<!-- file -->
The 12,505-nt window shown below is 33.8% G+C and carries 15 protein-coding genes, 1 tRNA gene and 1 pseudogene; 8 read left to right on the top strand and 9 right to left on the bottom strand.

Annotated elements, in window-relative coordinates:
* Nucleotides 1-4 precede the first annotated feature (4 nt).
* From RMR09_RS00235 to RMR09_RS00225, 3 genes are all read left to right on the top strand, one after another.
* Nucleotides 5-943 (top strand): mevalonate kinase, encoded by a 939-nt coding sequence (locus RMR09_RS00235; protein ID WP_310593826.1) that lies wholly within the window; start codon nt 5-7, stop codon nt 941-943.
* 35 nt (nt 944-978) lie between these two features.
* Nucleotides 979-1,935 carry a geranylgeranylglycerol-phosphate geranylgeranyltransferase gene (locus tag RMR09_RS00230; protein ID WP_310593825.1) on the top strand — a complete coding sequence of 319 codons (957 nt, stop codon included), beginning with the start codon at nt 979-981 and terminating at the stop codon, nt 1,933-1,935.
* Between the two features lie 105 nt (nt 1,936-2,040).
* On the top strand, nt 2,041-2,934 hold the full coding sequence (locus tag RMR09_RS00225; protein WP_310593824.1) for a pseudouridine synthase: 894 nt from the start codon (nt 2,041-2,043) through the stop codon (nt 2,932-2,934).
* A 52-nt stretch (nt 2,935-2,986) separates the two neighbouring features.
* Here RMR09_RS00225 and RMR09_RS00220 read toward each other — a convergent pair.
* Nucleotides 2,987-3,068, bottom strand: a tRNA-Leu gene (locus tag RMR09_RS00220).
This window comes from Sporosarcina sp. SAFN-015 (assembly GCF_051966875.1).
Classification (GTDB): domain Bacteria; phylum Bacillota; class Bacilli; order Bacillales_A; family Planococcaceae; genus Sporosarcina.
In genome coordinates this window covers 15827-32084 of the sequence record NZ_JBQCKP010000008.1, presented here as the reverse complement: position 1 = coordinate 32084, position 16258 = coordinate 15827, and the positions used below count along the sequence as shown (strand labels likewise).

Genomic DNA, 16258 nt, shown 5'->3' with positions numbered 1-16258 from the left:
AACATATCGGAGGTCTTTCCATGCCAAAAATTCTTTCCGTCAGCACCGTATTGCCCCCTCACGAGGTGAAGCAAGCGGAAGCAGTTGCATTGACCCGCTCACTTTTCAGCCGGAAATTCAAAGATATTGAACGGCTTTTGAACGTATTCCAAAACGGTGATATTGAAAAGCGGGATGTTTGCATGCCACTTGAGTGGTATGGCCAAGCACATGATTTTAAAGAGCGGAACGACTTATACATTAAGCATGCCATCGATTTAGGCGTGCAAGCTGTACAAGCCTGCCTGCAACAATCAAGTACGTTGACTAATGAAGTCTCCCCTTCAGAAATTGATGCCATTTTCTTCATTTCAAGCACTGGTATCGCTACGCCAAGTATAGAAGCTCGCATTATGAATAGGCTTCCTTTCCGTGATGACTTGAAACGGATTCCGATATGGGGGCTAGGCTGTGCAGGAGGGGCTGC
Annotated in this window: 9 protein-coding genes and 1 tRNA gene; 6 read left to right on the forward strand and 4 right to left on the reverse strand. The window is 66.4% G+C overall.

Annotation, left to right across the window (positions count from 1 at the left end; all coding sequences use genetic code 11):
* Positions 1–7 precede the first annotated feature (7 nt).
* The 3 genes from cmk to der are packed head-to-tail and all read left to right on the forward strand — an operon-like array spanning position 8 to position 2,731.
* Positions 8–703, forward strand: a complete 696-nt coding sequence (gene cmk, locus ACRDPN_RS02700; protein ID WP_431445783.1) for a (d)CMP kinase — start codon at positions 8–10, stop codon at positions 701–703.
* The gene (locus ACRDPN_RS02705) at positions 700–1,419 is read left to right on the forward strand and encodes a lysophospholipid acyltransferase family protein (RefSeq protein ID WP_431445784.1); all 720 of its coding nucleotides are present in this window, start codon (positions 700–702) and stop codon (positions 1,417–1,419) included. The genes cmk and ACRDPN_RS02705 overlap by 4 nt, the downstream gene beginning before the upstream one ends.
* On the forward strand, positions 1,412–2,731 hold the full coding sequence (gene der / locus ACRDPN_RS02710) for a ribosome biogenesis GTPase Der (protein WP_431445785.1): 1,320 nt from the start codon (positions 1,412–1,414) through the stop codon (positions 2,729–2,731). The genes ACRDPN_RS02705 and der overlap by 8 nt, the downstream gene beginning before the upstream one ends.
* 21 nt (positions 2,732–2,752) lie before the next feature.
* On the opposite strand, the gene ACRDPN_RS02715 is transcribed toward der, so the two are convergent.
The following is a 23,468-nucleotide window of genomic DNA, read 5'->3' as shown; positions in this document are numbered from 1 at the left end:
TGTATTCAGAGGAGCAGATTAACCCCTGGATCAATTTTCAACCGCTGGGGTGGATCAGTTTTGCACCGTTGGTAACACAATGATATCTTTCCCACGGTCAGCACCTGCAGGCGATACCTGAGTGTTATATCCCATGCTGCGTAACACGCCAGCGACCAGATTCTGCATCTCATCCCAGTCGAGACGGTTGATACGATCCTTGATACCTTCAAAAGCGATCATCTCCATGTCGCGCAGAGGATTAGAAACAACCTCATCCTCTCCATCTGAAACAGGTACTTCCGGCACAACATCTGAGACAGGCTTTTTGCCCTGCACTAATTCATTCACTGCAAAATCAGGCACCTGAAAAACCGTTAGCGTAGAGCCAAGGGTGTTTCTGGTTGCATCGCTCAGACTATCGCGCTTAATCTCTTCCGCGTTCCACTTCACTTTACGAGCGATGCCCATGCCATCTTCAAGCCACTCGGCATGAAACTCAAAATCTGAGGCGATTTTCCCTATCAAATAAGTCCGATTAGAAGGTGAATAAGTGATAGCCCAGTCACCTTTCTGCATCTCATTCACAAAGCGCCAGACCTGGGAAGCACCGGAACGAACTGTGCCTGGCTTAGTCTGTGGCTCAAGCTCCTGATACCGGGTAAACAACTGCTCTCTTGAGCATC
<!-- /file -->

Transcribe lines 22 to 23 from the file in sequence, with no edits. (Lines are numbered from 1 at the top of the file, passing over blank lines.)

* Positions 8–703, forward strand: a complete 696-nt coding sequence (gene cmk, locus ACRDPN_RS02700; protein ID WP_431445783.1) for a (d)CMP kinase — start codon at positions 8–10, stop codon at positions 701–703.
* The gene (locus ACRDPN_RS02705) at positions 700–1,419 is read left to right on the forward strand and encodes a lysophospholipid acyltransferase family protein (RefSeq protein ID WP_431445784.1); all 720 of its coding nucleotides are present in this window, start codon (positions 700–702) and stop codon (positions 1,417–1,419) included. The genes cmk and ACRDPN_RS02705 overlap by 4 nt, the downstream gene beginning before the upstream one ends.